Public pharma infrastructure could give the world access to a treasure trove of medicines

Health activists and scientists in Europe met to develop strategies to build regional public pharmaceutical infrastructure as pandemic lessons seems lost on governments and producers

March 20, 2024

As the World Health Organization (WHO) advances into the final stage of negotiations on the Pandemic Treaty, a divide that appeared at the beginning of the COVID-19 pandemic persists. High-income countries are resisting calls for an equity-based mechanism, with proposals largely influenced by pharmaceutical companies’ interests. This dominance threatens to compromise global preparedness for future pandemics.

In the four years following the declaration of COVID-19 as a public health emergency, major pharmaceutical firms and their allies have been unrelenting in their efforts to fend off reforms aimed at overhauling the existing framework for medicines’ research, development, and distribution. Speaking at the Public Pharma for Europe conference in Brussels on March 15-16, Nicoletta Dentico from the Society for International Development (SID) emphasized the unsustainable nature of the pharmaceutical industry’s current monopoly. “Public health is too important to be left in the hands of the private sector,” Dentico argued.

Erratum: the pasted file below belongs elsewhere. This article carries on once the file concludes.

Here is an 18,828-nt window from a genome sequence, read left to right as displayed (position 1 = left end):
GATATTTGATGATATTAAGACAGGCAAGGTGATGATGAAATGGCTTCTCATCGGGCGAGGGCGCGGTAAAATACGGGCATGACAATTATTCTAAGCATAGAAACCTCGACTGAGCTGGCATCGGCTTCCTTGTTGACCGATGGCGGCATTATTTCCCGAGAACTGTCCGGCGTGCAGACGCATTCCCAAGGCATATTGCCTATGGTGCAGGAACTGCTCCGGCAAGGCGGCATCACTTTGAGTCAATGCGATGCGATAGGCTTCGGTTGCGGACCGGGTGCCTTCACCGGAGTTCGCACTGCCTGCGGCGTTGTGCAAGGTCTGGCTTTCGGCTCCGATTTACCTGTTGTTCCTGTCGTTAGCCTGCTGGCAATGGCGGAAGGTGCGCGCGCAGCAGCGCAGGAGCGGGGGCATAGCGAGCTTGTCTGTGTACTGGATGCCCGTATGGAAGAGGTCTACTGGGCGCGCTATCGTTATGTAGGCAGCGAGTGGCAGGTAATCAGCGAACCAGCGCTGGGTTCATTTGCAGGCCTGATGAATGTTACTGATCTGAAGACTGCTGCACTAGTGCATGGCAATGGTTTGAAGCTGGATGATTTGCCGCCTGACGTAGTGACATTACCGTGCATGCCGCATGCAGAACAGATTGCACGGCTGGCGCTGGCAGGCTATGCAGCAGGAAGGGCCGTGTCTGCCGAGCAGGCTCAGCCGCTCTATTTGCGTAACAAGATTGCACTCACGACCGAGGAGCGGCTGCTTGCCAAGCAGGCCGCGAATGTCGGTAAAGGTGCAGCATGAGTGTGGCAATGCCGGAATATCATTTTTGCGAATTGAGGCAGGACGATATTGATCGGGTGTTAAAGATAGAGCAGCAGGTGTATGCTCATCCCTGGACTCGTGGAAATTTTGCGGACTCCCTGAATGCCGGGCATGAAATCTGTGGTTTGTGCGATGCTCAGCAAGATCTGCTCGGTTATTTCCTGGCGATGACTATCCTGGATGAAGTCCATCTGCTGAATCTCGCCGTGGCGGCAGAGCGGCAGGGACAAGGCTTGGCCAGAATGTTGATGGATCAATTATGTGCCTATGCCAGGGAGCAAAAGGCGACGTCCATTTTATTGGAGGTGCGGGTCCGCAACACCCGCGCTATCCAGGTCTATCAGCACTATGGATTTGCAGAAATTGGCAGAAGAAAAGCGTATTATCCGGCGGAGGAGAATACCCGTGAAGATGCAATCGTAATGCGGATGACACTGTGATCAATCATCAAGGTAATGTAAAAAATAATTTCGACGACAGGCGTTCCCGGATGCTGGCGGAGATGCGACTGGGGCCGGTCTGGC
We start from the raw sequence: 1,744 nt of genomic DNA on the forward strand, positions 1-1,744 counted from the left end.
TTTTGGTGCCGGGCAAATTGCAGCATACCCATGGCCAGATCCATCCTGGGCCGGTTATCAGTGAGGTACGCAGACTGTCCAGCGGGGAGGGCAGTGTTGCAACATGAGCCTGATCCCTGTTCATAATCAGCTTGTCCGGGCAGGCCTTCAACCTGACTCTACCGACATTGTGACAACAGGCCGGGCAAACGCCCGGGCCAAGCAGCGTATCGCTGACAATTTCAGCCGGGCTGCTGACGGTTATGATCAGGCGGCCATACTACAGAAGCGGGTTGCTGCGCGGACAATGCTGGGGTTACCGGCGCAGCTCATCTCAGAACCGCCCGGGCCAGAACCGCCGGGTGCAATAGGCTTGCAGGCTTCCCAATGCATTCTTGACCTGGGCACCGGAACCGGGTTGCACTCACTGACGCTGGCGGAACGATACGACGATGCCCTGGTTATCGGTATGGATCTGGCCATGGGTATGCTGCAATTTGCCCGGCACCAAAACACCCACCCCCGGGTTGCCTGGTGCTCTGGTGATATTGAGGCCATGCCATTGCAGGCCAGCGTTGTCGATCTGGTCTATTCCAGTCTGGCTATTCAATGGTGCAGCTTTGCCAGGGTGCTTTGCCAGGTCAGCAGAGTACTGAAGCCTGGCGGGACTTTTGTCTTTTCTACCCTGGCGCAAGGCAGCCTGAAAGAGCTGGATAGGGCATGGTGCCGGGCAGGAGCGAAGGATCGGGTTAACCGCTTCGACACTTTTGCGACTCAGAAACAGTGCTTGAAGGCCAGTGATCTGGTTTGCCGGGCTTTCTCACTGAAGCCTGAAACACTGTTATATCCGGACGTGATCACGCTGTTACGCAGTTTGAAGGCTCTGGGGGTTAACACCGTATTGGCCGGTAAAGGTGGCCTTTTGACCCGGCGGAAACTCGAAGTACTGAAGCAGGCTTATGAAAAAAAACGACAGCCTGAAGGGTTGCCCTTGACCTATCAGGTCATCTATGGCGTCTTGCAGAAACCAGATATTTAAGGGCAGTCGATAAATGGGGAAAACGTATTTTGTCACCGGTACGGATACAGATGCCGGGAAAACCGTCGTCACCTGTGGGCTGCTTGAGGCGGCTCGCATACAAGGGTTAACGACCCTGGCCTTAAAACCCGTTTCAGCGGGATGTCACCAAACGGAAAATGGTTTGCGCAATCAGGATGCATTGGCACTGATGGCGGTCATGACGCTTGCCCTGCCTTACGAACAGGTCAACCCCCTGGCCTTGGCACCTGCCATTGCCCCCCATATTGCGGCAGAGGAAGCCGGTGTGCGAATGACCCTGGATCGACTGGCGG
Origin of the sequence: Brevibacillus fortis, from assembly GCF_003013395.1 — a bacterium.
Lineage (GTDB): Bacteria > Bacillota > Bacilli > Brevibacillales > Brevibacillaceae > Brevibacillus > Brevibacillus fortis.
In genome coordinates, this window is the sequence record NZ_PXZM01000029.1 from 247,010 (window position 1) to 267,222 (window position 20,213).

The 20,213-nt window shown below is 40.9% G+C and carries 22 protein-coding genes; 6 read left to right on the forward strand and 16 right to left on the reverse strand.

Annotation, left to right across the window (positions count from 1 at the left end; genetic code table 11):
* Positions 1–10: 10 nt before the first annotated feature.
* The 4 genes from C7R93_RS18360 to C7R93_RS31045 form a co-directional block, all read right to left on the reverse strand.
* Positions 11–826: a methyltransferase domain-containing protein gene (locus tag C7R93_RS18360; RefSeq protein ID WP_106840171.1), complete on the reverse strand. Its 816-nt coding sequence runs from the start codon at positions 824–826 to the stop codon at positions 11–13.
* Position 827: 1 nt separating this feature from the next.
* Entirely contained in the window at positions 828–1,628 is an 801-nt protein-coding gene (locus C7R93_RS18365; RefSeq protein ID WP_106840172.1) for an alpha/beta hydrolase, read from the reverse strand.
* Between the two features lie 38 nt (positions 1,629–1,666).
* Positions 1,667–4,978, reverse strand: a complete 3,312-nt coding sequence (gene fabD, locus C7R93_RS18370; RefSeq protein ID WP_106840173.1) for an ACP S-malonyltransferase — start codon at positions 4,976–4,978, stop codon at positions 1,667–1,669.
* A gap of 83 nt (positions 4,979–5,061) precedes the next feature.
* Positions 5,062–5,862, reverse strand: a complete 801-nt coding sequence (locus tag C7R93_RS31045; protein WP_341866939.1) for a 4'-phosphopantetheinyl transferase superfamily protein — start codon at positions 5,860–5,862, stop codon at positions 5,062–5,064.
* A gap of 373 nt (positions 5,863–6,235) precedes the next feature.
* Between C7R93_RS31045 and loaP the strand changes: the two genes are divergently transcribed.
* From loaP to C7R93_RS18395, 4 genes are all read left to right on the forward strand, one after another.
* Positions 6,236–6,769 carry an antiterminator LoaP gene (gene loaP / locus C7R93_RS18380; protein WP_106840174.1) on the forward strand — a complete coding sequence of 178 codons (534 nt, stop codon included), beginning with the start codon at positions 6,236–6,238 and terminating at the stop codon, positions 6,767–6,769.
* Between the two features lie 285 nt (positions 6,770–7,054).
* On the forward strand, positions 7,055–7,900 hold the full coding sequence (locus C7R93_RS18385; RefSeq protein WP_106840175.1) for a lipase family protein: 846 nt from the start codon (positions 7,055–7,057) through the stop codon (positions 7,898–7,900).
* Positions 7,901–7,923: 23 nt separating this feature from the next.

Instead of giving in to a Pandemic Treaty that will perpetuate the status quo, right to health groups should continue to push for an alternative vision of access to medicines based on public pharmaceutical infrastructure, she said. “We should all be engaged and united in order to build the public pharma infrastructure we need to meet the next pandemic.”

Her call was echoed at the conference, attended by over 140 activists, scientists, and health workers, aiming to build a pharmaceutical system for Europe that is more democratic and inclusive. Proposals for achieving such a vision include relying on open science for transparency and affordability, adopting public-interest research and development models, and ensuring accessible information and data.

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Economist Massimo Florio suggested that with an investment of as little as 5 billion euros, Europe could have access to a “treasure trove” of medicines within a decade. Projections by others, such as Tim Joye and Wim De Ceukelaire of Médecine pour le Peuple, estimate that much more will be necessary to challenge the existing private pharmaceutical infrastructure effectively through a network of Salk Institutes.

Despite different budgetary estimates, activists agree that a shift in the pharma industry’s mission, governance, and financing would yield enormous benefits, including prioritizing medical needs over profit margins. Such reforms would not only transform the European healthcare landscape but also extend its positive impact globally, addressing issues of international solidarity and high drug prices.